With Mulberry season in full swing, I decided to get my hands purple today. The lower Darby Creek area is well stocked with a variety of Mulberry trees. The key is finding one that is dangling it's tempting fruits over the local waterway. I have a favorite tree that has provided me with many a fond memory.
I arrived a bit later than I wanted to. Prime time in this tidal area for mulberry carping is two hours before through two hours after high tide. I started about 45 minutes into the outgoing tide which left a maximum of 1.5 hours of prime fishing. Turtles, catfish, carp and me all LOVE mulberries. I like the three varieties that Mother Nature offers in this locale, but my favorite is the pink mulberry. The carp don't seem to have a preference. The last couple of years I've caught significantly more catfish than carp while using mulberries as bait. I was hoping that would not be the case this season.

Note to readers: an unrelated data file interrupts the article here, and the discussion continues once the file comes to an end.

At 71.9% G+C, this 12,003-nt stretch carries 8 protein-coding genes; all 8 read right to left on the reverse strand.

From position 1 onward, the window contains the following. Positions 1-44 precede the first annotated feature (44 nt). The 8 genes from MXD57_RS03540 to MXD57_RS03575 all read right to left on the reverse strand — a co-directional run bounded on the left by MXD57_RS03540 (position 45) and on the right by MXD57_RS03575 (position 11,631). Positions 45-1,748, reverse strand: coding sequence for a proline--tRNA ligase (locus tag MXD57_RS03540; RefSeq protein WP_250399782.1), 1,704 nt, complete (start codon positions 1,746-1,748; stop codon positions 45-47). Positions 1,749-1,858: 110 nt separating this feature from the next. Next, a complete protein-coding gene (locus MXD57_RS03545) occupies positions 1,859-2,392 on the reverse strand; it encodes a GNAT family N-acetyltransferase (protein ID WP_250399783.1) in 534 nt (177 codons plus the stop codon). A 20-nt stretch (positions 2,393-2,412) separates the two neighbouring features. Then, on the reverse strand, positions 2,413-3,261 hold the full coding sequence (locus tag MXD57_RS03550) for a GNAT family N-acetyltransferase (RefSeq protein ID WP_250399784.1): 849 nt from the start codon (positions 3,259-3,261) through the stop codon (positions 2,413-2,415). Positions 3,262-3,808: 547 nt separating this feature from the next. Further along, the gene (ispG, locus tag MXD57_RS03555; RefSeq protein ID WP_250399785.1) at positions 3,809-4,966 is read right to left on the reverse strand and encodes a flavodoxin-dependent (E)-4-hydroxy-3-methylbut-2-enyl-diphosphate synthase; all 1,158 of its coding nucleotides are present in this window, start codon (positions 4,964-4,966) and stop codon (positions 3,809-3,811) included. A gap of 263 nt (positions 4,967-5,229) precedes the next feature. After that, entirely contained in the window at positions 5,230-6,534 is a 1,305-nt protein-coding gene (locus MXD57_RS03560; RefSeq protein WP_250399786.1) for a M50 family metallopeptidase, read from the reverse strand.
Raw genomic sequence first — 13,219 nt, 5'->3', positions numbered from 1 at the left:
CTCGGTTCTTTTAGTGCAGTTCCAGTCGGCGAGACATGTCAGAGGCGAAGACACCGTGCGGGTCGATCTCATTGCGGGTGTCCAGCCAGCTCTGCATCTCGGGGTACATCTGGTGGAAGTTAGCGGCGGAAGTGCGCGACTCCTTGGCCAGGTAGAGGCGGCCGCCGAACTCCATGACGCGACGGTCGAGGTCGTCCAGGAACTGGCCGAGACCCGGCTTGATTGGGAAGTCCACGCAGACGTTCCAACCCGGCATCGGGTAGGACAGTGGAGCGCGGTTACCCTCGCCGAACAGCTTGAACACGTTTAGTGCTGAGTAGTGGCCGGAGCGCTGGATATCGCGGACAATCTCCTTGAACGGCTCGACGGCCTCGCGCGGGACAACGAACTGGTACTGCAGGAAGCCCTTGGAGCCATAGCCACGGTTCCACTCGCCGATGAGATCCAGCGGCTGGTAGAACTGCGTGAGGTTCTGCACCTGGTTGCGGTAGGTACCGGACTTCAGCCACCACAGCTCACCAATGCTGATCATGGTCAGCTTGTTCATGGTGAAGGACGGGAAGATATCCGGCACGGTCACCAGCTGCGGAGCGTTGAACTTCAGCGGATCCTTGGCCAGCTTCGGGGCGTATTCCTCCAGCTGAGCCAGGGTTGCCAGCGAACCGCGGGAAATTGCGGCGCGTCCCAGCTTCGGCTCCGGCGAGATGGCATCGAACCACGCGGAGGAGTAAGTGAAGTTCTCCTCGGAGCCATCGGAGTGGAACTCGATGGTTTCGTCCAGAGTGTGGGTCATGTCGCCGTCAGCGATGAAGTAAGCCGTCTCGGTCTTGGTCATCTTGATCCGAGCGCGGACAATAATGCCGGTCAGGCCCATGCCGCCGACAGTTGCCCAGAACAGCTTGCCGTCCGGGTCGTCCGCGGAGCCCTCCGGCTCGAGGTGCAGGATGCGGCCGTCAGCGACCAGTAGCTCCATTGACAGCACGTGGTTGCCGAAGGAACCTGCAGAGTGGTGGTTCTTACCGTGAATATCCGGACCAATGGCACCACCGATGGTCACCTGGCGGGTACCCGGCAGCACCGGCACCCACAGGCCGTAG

Mulberries are a fragile fruit and finding a good one for your hook bait requires some sorting. If the fruit is too ripe, it won't stay on the hook. Not ripe enough and it has a different buoyancy. They key is finding one that is firm but fruity.
You usually get one swing per mulberry, so you have to be alert. The slightest quiver of the float and I'm swinging for the fences. I had immediate action, but my timing was rusty. Lucky for me it wasn't three strikes and you're out. On my fourth try I hook my first carp, You know immediately if it is a carp or a catfish. The carp literally explode and your drag starts peeling. Nothing like hooking a 10 - 30 pound fish five feet from the bank.
My next hook-up is with a mid-size snapping turtle. In my small swim a painted turtle, red belly turtle, red ear slider and a massive snapping turtle were also sampling the tasty fruits. Thankfully, I only hooked the mid-size snapper. The massive snapping turtle was two feet from the bank, slurping berries as they fell from the tree.
I ended up landing two more carp before I ended my session. I'll be back a bit earlier tomorrow morning.